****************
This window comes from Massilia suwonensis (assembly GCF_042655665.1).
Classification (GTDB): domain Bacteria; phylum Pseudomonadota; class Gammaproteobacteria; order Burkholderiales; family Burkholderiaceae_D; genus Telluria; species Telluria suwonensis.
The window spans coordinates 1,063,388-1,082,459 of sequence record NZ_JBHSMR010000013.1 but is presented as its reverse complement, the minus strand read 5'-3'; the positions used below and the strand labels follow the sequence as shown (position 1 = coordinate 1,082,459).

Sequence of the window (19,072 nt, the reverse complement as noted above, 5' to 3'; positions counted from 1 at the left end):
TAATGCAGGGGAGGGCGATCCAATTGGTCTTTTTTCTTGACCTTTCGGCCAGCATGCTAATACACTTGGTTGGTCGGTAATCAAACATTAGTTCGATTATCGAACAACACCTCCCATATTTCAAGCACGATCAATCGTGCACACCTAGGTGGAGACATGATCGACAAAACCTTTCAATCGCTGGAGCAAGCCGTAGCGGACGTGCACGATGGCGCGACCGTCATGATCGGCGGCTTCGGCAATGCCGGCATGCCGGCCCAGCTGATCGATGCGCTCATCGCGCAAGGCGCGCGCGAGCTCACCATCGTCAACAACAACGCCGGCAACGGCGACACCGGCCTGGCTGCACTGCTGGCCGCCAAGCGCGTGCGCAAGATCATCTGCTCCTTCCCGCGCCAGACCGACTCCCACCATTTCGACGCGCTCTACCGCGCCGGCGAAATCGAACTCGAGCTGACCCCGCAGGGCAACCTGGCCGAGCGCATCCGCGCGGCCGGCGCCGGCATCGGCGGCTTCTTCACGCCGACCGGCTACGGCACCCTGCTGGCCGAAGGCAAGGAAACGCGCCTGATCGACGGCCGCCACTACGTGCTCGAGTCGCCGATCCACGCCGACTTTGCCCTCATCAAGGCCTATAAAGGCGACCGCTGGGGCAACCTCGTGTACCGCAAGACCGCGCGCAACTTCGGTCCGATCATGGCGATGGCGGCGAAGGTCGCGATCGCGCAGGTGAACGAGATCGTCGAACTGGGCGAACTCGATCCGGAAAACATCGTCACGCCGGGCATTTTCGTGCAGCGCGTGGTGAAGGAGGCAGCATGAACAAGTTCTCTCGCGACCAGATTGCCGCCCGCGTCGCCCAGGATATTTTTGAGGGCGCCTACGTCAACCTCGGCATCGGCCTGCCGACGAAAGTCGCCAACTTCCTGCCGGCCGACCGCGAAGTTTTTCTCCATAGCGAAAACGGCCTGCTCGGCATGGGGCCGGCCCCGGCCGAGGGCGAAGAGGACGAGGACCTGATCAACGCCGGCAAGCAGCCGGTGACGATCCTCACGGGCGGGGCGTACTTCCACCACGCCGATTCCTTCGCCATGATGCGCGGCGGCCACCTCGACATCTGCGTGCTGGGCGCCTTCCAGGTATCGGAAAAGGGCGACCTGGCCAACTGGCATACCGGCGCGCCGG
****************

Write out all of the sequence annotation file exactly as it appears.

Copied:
This window comes from Massilia suwonensis (assembly GCF_042655665.1).
Classification (GTDB): domain Bacteria; phylum Pseudomonadota; class Gammaproteobacteria; order Burkholderiales; family Burkholderiaceae_D; genus Telluria; species Telluria suwonensis.
The window spans coordinates 1,063,388-1,082,459 of sequence record NZ_JBHSMR010000013.1 but is presented as its reverse complement, the minus strand read 5'-3'; the positions used below and the strand labels follow the sequence as shown (position 1 = coordinate 1,082,459).

Sequence of the window (19,072 nt, the reverse complement as noted above, 5' to 3'; positions counted from 1 at the left end):
TAATGCAGGGGAGGGCGATCCAATTGGTCTTTTTTCTTGACCTTTCGGCCAGCATGCTAATACACTTGGTTGGTCGGTAATCAAACATTAGTTCGATTATCGAACAACACCTCCCATATTTCAAGCACGATCAATCGTGCACACCTAGGTGGAGACATGATCGACAAAACCTTTCAATCGCTGGAGCAAGCCGTAGCGGACGTGCACGATGGCGCGACCGTCATGATCGGCGGCTTCGGCAATGCCGGCATGCCGGCCCAGCTGATCGATGCGCTCATCGCGCAAGGCGCGCGCGAGCTCACCATCGTCAACAACAACGCCGGCAACGGCGACACCGGCCTGGCTGCACTGCTGGCCGCCAAGCGCGTGCGCAAGATCATCTGCTCCTTCCCGCGCCAGACCGACTCCCACCATTTCGACGCGCTCTACCGCGCCGGCGAAATCGAACTCGAGCTGACCCCGCAGGGCAACCTGGCCGAGCGCATCCGCGCGGCCGGCGCCGGCATCGGCGGCTTCTTCACGCCGACCGGCTACGGCACCCTGCTGGCCGAAGGCAAGGAAACGCGCCTGATCGACGGCCGCCACTACGTGCTCGAGTCGCCGATCCACGCCGACTTTGCCCTCATCAAGGCCTATAAAGGCGACCGCTGGGGCAACCTCGTGTACCGCAAGACCGCGCGCAACTTCGGTCCGATCATGGCGATGGCGGCGAAGGTCGCGATCGCGCAGGTGAACGAGATCGTCGAACTGGGCGAACTCGATCCGGAAAACATCGTCACGCCGGGCATTTTCGTGCAGCGCGTGGTGAAGGAGGCAGCATGAACAAGTTCTCTCGCGACCAGATTGCCGCCCGCGTCGCCCAGGATATTTTTGAGGGCGCCTACGTCAACCTCGGCATCGGCCTGCCGACGAAAGTCGCCAACTTCCTGCCGGCCGACCGCGAAGTTTTTCTCCATAGCGAAAACGGCCTGCTCGGCATGGGGCCGGCCCCGGCCGAGGGCGAAGAGGACGAGGACCTGATCAACGCCGGCAAGCAGCCGGTGACGATCCTCACGGGCGGGGCGTACTTCCACCACGCCGATTCCTTCGCCATGATGCGCGGCGGCCACCTCGACATCTGCGTGCTGGGCGCCTTCCAGGTATCGGAAAAGGGCGACCTGGCCAACTGGCATACCGGCGCGCCGG